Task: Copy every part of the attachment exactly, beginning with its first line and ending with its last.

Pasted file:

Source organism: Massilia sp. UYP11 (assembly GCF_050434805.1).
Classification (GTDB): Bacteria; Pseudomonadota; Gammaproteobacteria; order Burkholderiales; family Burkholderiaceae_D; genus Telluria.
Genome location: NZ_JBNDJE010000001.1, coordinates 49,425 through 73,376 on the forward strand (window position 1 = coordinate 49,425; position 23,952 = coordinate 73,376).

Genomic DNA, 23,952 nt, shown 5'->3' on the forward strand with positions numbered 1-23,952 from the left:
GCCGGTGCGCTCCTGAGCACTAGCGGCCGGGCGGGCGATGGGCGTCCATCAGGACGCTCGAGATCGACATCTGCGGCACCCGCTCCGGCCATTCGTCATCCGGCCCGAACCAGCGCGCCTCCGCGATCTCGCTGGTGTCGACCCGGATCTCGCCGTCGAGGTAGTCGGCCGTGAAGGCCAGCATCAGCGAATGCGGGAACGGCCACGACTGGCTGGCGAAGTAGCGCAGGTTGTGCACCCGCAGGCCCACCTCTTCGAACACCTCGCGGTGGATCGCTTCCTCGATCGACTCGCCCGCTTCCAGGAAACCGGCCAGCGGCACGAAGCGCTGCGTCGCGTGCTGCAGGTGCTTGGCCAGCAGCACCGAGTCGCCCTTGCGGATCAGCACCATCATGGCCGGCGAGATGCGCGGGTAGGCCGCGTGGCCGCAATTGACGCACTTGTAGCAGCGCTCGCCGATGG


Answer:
Source organism: Massilia sp. UYP11 (assembly GCF_050434805.1).
Classification (GTDB): Bacteria; Pseudomonadota; Gammaproteobacteria; order Burkholderiales; family Burkholderiaceae_D; genus Telluria.
Genome location: NZ_JBNDJE010000001.1, coordinates 49,425 through 73,376 on the forward strand (window position 1 = coordinate 49,425; position 23,952 = coordinate 73,376).

Genomic DNA, 23,952 nt, shown 5'->3' on the forward strand with positions numbered 1-23,952 from the left:
GCCGGTGCGCTCCTGAGCACTAGCGGCCGGGCGGGCGATGGGCGTCCATCAGGACGCTCGAGATCGACATCTGCGGCACCCGCTCCGGCCATTCGTCATCCGGCCCGAACCAGCGCGCCTCCGCGATCTCGCTGGTGTCGACCCGGATCTCGCCGTCGAGGTAGTCGGCCGTGAAGGCCAGCATCAGCGAATGCGGGAACGGCCACGACTGGCTGGCGAAGTAGCGCAGGTTGTGCACCCGCAGGCCCACCTCTTCGAACACCTCGCGGTGGATCGCTTCCTCGATCGACTCGCCCGCTTCCAGGAAACCGGCCAGCGGCACGAAGCGCTGCGTCGCGTGCTGCAGGTGCTTGGCCAGCAGCACCGAGTCGCCCTTGCGGATCAGCACCATCATGGCCGGCGAGATGCGCGGGTAGGCCGCGTGGCCGCAATTGACGCACTTGTAGCAGCGCTCGCCGATGG